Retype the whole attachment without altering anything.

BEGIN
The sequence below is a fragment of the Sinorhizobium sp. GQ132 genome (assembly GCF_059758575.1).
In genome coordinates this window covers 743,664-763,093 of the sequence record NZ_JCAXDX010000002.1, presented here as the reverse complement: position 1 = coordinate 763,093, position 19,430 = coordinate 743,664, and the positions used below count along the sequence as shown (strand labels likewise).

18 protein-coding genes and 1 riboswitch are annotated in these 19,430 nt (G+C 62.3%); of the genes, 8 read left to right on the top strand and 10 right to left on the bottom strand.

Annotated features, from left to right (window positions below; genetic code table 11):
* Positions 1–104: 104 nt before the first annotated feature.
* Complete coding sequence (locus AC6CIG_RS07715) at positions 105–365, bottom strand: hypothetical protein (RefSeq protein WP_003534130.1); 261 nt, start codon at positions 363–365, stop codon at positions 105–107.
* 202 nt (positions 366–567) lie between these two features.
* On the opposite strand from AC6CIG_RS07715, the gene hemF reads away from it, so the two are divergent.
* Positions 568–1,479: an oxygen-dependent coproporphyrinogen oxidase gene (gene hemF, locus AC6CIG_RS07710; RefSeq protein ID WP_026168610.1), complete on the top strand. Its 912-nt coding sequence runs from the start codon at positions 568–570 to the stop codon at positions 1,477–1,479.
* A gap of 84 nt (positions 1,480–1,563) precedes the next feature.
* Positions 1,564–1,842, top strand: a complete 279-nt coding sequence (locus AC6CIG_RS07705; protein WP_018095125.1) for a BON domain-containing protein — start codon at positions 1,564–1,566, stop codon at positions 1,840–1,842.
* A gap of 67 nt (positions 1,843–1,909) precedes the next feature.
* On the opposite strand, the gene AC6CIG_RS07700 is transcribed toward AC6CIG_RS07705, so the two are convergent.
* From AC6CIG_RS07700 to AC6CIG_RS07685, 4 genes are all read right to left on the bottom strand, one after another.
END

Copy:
The sequence below is a fragment of the Sinorhizobium sp. GQ132 genome (assembly GCF_059758575.1).
In genome coordinates this window covers 743,664-763,093 of the sequence record NZ_JCAXDX010000002.1, presented here as the reverse complement: position 1 = coordinate 763,093, position 19,430 = coordinate 743,664, and the positions used below count along the sequence as shown (strand labels likewise).

18 protein-coding genes and 1 riboswitch are annotated in these 19,430 nt (G+C 62.3%); of the genes, 8 read left to right on the top strand and 10 right to left on the bottom strand.

Annotated features, from left to right (window positions below; genetic code table 11):
* Positions 1–104: 104 nt before the first annotated feature.
* Complete coding sequence (locus AC6CIG_RS07715) at positions 105–365, bottom strand: hypothetical protein (RefSeq protein WP_003534130.1); 261 nt, start codon at positions 363–365, stop codon at positions 105–107.
* 202 nt (positions 366–567) lie between these two features.
* On the opposite strand from AC6CIG_RS07715, the gene hemF reads away from it, so the two are divergent.
* Positions 568–1,479: an oxygen-dependent coproporphyrinogen oxidase gene (gene hemF, locus AC6CIG_RS07710; RefSeq protein ID WP_026168610.1), complete on the top strand. Its 912-nt coding sequence runs from the start codon at positions 568–570 to the stop codon at positions 1,477–1,479.
* A gap of 84 nt (positions 1,480–1,563) precedes the next feature.
* Positions 1,564–1,842, top strand: a complete 279-nt coding sequence (locus AC6CIG_RS07705; protein WP_018095125.1) for a BON domain-containing protein — start codon at positions 1,564–1,566, stop codon at positions 1,840–1,842.
* A gap of 67 nt (positions 1,843–1,909) precedes the next feature.
* On the opposite strand, the gene AC6CIG_RS07700 is transcribed toward AC6CIG_RS07705, so the two are convergent.
* From AC6CIG_RS07700 to AC6CIG_RS07685, 4 genes are all read right to left on the bottom strand, one after another.